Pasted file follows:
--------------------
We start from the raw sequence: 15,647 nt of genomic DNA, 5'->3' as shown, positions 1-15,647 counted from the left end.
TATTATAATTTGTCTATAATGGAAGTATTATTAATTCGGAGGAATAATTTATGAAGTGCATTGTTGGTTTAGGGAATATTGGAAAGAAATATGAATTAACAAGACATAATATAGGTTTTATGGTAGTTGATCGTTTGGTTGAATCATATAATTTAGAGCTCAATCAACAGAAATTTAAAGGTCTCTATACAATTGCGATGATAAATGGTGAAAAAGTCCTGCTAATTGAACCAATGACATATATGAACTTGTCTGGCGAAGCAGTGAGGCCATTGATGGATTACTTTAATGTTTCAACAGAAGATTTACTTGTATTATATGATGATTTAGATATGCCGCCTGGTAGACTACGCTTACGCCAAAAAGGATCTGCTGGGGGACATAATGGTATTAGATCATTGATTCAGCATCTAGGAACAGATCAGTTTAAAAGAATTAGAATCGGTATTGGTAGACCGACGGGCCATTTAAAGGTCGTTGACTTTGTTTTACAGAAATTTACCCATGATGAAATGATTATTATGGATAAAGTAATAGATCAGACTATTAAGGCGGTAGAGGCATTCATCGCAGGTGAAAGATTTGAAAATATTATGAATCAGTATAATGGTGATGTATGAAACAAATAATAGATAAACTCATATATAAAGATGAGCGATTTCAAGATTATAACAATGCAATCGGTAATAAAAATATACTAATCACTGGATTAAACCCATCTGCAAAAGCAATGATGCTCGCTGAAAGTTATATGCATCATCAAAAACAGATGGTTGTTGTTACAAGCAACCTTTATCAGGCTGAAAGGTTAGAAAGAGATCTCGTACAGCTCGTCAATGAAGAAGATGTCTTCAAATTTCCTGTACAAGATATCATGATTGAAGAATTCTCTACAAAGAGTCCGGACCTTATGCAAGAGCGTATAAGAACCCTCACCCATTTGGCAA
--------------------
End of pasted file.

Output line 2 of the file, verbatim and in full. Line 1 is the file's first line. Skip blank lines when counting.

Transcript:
TATTATAATTTGTCTATAATGGAAGTATTATTAATTCGGAGGAATAATTTATGAAGTGCATTGTTGGTTTAGGGAATATTGGAAAGAAATATGAATTAACAAGACATAATATAGGTTTTATGGTAGTTGATCGTTTGGTTGAATCATATAATTTAGAGCTCAATCAACAGAAATTTAAAGGTCTCTATACAATTGCGATGATAAATGGTGAAAAAGTCCTGCTAATTGAACCAATGACATATATGAACTTGTCTGGCGAAGCAGTGAGGCCATTGATGGATTACTTTAATGTTTCAACAGAAGATTTACTTGTATTATATGATGATTTAGATATGCCGCCTGGTAGACTACGCTTACGCCAAAAAGGATCTGCTGGGGGACATAATGGTATTAGATCATTGATTCAGCATCTAGGAACAGATCAGTTTAAAAGAATTAGAATCGGTATTGGTAGACCGACGGGCCATTTAAAGGTCGTTGACTTTGTTTTACAGAAATTTACCCATGATGAAATGATTATTATGGATAAAGTAATAGATCAGACTATTAAGGCGGTAGAGGCATTCATCGCAGGTGAAAGATTTGAAAATATTATGAATCAGTATAATGGTGATGTATGAAACAAATAATAGATAAACTCATATATAAAGATGAGCGATTTCAAGATTATAACAATGCAATCGGTAATAAAAATATACTAATCACTGGATTAAACCCATCTGCAAAAGCAATGATGCTCGCTGAAAGTTATATGCATCATCAAAAACAGATGGTTGTTGTTACAAGCAACCTTTATCAGGCTGAAAGGTTAGAAAGAGATCTCGTACAGCTCGTCAATGAAGAAGATGTCTTCAAATTTCCTGTACAAGATATCATGATTGAAGAATTCTCTACAAAGAGTCCGGACCTTATGCAAGAGCGTATAAGAACCCTCACCCATTTGGCAA